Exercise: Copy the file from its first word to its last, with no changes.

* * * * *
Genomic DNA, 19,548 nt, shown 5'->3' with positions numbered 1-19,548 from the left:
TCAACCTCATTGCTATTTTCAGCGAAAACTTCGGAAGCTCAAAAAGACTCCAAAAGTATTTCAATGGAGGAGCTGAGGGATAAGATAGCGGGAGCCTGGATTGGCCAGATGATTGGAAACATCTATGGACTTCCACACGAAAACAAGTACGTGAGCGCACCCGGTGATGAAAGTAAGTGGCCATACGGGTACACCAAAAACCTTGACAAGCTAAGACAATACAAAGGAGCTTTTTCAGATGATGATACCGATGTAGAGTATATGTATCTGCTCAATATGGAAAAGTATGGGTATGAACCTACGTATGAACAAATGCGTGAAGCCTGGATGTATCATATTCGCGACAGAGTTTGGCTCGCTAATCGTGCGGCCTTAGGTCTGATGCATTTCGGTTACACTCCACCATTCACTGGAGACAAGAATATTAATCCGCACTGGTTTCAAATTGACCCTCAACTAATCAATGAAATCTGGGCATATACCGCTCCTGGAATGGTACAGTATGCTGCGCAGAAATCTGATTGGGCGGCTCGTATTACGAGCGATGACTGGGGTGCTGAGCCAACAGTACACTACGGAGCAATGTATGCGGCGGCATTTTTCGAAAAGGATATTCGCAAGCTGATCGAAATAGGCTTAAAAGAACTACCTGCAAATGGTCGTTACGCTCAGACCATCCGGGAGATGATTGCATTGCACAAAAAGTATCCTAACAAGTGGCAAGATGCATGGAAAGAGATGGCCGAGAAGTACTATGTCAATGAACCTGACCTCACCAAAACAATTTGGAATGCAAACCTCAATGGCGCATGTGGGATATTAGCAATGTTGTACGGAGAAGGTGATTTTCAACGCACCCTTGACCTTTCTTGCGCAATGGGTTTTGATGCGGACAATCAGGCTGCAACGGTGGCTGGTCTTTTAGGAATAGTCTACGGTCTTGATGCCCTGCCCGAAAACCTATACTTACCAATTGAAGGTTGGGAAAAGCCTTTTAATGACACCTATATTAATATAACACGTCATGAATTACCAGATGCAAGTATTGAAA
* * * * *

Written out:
Genomic DNA, 19,548 nt, shown 5'->3' with positions numbered 1-19,548 from the left:
TCAACCTCATTGCTATTTTCAGCGAAAACTTCGGAAGCTCAAAAAGACTCCAAAAGTATTTCAATGGAGGAGCTGAGGGATAAGATAGCGGGAGCCTGGATTGGCCAGATGATTGGAAACATCTATGGACTTCCACACGAAAACAAGTACGTGAGCGCACCCGGTGATGAAAGTAAGTGGCCATACGGGTACACCAAAAACCTTGACAAGCTAAGACAATACAAAGGAGCTTTTTCAGATGATGATACCGATGTAGAGTATATGTATCTGCTCAATATGGAAAAGTATGGGTATGAACCTACGTATGAACAAATGCGTGAAGCCTGGATGTATCATATTCGCGACAGAGTTTGGCTCGCTAATCGTGCGGCCTTAGGTCTGATGCATTTCGGTTACACTCCACCATTCACTGGAGACAAGAATATTAATCCGCACTGGTTTCAAATTGACCCTCAACTAATCAATGAAATCTGGGCATATACCGCTCCTGGAATGGTACAGTATGCTGCGCAGAAATCTGATTGGGCGGCTCGTATTACGAGCGATGACTGGGGTGCTGAGCCAACAGTACACTACGGAGCAATGTATGCGGCGGCATTTTTCGAAAAGGATATTCGCAAGCTGATCGAAATAGGCTTAAAAGAACTACCTGCAAATGGTCGTTACGCTCAGACCATCCGGGAGATGATTGCATTGCACAAAAAGTATCCTAACAAGTGGCAAGATGCATGGAAAGAGATGGCCGAGAAGTACTATGTCAATGAACCTGACCTCACCAAAACAATTTGGAATGCAAACCTCAATGGCGCATGTGGGATATTAGCAATGTTGTACGGAGAAGGTGATTTTCAACGCACCCTTGACCTTTCTTGCGCAATGGGTTTTGATGCGGACAATCAGGCTGCAACGGTGGCTGGTCTTTTAGGAATAGTCTACGGTCTTGATGCCCTGCCCGAAAACCTATACTTACCAATTGAAGGTTGGGAAAAGCCTTTTAATGACACCTATATTAATATAACACGTCATGAATTACCAGATGCAAGTATTGAAA